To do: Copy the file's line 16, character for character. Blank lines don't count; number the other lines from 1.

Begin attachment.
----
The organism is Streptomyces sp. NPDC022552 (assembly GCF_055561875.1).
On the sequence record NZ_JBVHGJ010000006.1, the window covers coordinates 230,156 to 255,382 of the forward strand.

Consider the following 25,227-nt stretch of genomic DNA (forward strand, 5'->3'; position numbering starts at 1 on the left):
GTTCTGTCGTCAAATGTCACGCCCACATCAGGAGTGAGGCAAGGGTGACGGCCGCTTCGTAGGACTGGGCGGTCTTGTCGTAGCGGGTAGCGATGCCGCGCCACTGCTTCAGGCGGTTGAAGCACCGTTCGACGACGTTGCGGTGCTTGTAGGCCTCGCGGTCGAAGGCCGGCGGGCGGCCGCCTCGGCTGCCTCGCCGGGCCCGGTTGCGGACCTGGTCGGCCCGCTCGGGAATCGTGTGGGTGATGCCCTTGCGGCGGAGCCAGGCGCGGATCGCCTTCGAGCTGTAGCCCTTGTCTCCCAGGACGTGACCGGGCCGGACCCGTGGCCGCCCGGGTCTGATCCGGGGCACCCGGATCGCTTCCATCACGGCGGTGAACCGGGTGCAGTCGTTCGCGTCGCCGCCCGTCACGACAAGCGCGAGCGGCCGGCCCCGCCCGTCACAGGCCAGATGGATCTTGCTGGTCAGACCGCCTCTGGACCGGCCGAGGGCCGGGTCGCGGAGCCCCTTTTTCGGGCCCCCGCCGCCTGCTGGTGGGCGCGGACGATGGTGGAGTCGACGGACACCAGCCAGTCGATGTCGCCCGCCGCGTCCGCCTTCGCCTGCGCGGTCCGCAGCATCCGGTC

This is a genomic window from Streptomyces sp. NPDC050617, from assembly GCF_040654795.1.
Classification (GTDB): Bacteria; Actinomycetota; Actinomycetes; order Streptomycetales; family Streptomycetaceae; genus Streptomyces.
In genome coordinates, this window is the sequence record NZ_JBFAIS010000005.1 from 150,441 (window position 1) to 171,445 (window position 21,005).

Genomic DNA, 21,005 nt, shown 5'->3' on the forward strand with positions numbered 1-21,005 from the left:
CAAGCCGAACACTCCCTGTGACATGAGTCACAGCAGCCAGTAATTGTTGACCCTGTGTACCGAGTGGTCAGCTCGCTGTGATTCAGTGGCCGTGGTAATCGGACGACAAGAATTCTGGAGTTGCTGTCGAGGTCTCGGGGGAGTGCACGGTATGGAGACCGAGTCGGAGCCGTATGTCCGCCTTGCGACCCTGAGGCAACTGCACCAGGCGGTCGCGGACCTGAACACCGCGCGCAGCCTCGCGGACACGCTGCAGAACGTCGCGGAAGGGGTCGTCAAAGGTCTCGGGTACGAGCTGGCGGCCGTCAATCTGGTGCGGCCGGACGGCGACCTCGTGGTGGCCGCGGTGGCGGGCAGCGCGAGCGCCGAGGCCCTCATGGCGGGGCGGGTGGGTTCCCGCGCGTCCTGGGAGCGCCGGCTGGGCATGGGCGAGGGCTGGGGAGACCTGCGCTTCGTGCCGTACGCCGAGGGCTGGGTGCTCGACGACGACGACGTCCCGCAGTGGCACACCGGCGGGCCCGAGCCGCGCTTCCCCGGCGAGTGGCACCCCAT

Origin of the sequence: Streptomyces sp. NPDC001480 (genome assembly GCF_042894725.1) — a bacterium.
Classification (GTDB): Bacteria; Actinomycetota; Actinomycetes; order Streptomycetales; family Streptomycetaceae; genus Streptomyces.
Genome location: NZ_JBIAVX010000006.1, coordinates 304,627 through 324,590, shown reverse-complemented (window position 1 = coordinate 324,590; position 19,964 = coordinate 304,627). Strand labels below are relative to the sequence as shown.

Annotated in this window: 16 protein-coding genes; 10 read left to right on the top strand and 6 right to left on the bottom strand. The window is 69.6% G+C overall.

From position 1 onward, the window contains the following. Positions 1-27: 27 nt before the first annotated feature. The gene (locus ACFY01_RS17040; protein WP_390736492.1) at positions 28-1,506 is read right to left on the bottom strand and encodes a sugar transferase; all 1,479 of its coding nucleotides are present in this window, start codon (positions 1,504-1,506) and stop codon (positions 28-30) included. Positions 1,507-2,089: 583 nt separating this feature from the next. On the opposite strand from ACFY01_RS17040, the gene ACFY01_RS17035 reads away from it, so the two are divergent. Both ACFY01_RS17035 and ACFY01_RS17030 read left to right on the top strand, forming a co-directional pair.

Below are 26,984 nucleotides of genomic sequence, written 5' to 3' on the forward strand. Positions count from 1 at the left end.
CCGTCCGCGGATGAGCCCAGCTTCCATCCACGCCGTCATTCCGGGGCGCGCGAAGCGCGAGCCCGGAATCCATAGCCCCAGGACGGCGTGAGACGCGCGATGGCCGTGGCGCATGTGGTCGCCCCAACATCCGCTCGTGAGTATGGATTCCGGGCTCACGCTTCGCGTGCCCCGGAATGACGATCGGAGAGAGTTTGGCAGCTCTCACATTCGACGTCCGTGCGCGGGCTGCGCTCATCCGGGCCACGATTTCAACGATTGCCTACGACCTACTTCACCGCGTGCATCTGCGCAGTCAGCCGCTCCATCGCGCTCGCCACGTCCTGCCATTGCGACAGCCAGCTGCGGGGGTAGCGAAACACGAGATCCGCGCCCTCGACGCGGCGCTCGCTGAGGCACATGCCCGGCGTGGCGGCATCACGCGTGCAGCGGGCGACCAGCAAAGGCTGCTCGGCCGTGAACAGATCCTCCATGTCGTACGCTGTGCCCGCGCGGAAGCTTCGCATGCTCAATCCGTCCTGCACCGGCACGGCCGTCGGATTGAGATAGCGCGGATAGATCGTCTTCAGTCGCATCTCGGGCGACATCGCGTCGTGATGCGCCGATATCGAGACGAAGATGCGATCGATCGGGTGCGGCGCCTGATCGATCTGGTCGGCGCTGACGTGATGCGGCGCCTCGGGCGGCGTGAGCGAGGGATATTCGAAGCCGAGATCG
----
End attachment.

CCGTCCGCGGATGAGCCCAGCTTCCATCCACGCCGTCATTCCGGGGCGCGCGAAGCGCGAGCCCGGAATCCATAGCCCCAGGACGGCGTGAGACGCGCGATGGCCGTGGCGCATGTGGTCGCCCCAACATCCGCTCGTGAGTATGGATTCCGGGCTCACGCTTCGCGTGCCCCGGAATGACGATCGGAGAGAGTTTGGCAGCTCTCACATTCGACGTCCGTGCGCGGGCTGCGCTCATCCGGGCCACGATTTCAACGATTGCCTACGACCTACTTCACCGCGTGCATCTGCGCAGTCAGCCGCTCCATCGCGCTCGCCACGTCCTGCCATTGCGACAGCCAGCTGCGGGGGTAGCGAAACACGAGATCCGCGCCCTCGACGCGGCGCTCGCTGAGGCACATGCCCGGCGTGGCGGCATCACGCGTGCAGCGGGCGACCAGCAAAGGCTGCTCGGCCGTGAACAGATCCTCCATGTCGTACGCTGTGCCCGCGCGGAAGCTTCGCATGCTCAATCCGTCCTGCACCGGCACGGCCGTCGGATTGAGATAGCGCGGATAGATCGTCTTCAGTCGCATCTCGGGCGACATCGCGTCGTGATGCGCCGATATCGAGACGAAGATGCGATCGATCGGGTGCGGCGCCTGATCGATCTGGTCGGCGCTGACGTGATGCGGCGCCTCGGGCGGCGTGAGCGAGGGATATTCGAAGCCGAGATCG